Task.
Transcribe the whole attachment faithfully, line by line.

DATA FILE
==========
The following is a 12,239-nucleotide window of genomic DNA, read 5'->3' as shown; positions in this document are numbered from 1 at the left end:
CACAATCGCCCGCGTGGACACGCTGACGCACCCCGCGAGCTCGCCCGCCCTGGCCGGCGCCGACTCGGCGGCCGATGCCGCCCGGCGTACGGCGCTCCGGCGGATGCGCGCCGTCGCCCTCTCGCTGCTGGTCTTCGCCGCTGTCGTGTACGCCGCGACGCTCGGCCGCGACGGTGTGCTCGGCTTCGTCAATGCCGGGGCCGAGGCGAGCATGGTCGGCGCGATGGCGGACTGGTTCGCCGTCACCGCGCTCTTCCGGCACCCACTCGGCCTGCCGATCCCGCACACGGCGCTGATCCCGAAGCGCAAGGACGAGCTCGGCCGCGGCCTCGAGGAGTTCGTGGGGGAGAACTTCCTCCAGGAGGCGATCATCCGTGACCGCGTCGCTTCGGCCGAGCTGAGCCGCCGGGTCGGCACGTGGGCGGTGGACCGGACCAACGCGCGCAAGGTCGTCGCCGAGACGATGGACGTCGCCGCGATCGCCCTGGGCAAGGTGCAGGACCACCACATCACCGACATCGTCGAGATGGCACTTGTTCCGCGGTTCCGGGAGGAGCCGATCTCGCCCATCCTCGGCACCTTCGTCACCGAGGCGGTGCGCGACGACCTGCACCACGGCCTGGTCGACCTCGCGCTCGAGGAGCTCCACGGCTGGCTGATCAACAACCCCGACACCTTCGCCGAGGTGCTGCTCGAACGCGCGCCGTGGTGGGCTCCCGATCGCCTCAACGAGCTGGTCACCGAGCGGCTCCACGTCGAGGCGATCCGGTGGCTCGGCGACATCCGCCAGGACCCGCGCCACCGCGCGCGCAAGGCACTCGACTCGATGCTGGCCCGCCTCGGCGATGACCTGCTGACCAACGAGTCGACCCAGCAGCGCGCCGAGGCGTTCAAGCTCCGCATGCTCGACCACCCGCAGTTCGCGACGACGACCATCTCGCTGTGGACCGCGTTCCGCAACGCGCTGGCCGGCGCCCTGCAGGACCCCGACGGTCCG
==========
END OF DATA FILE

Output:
The following is a 12,239-nucleotide window of genomic DNA, read 5'->3' as shown; positions in this document are numbered from 1 at the left end:
CACAATCGCCCGCGTGGACACGCTGACGCACCCCGCGAGCTCGCCCGCCCTGGCCGGCGCCGACTCGGCGGCCGATGCCGCCCGGCGTACGGCGCTCCGGCGGATGCGCGCCGTCGCCCTCTCGCTGCTGGTCTTCGCCGCTGTCGTGTACGCCGCGACGCTCGGCCGCGACGGTGTGCTCGGCTTCGTCAATGCCGGGGCCGAGGCGAGCATGGTCGGCGCGATGGCGGACTGGTTCGCCGTCACCGCGCTCTTCCGGCACCCACTCGGCCTGCCGATCCCGCACACGGCGCTGATCCCGAAGCGCAAGGACGAGCTCGGCCGCGGCCTCGAGGAGTTCGTGGGGGAGAACTTCCTCCAGGAGGCGATCATCCGTGACCGCGTCGCTTCGGCCGAGCTGAGCCGCCGGGTCGGCACGTGGGCGGTGGACCGGACCAACGCGCGCAAGGTCGTCGCCGAGACGATGGACGTCGCCGCGATCGCCCTGGGCAAGGTGCAGGACCACCACATCACCGACATCGTCGAGATGGCACTTGTTCCGCGGTTCCGGGAGGAGCCGATCTCGCCCATCCTCGGCACCTTCGTCACCGAGGCGGTGCGCGACGACCTGCACCACGGCCTGGTCGACCTCGCGCTCGAGGAGCTCCACGGCTGGCTGATCAACAACCCCGACACCTTCGCCGAGGTGCTGCTCGAACGCGCGCCGTGGTGGGCTCCCGATCGCCTCAACGAGCTGGTCACCGAGCGGCTCCACGTCGAGGCGATCCGGTGGCTCGGCGACATCCGCCAGGACCCGCGCCACCGCGCGCGCAAGGCACTCGACTCGATGCTGGCCCGCCTCGGCGATGACCTGCTGACCAACGAGTCGACCCAGCAGCGCGCCGAGGCGTTCAAGCTCCGCATGCTCGACCACCCGCAGTTCGCGACGACGACCATCTCGCTGTGGACCGCGTTCCGCAACGCGCTGGCCGGCGCCCTGCAGGACCCCGACGGTCCG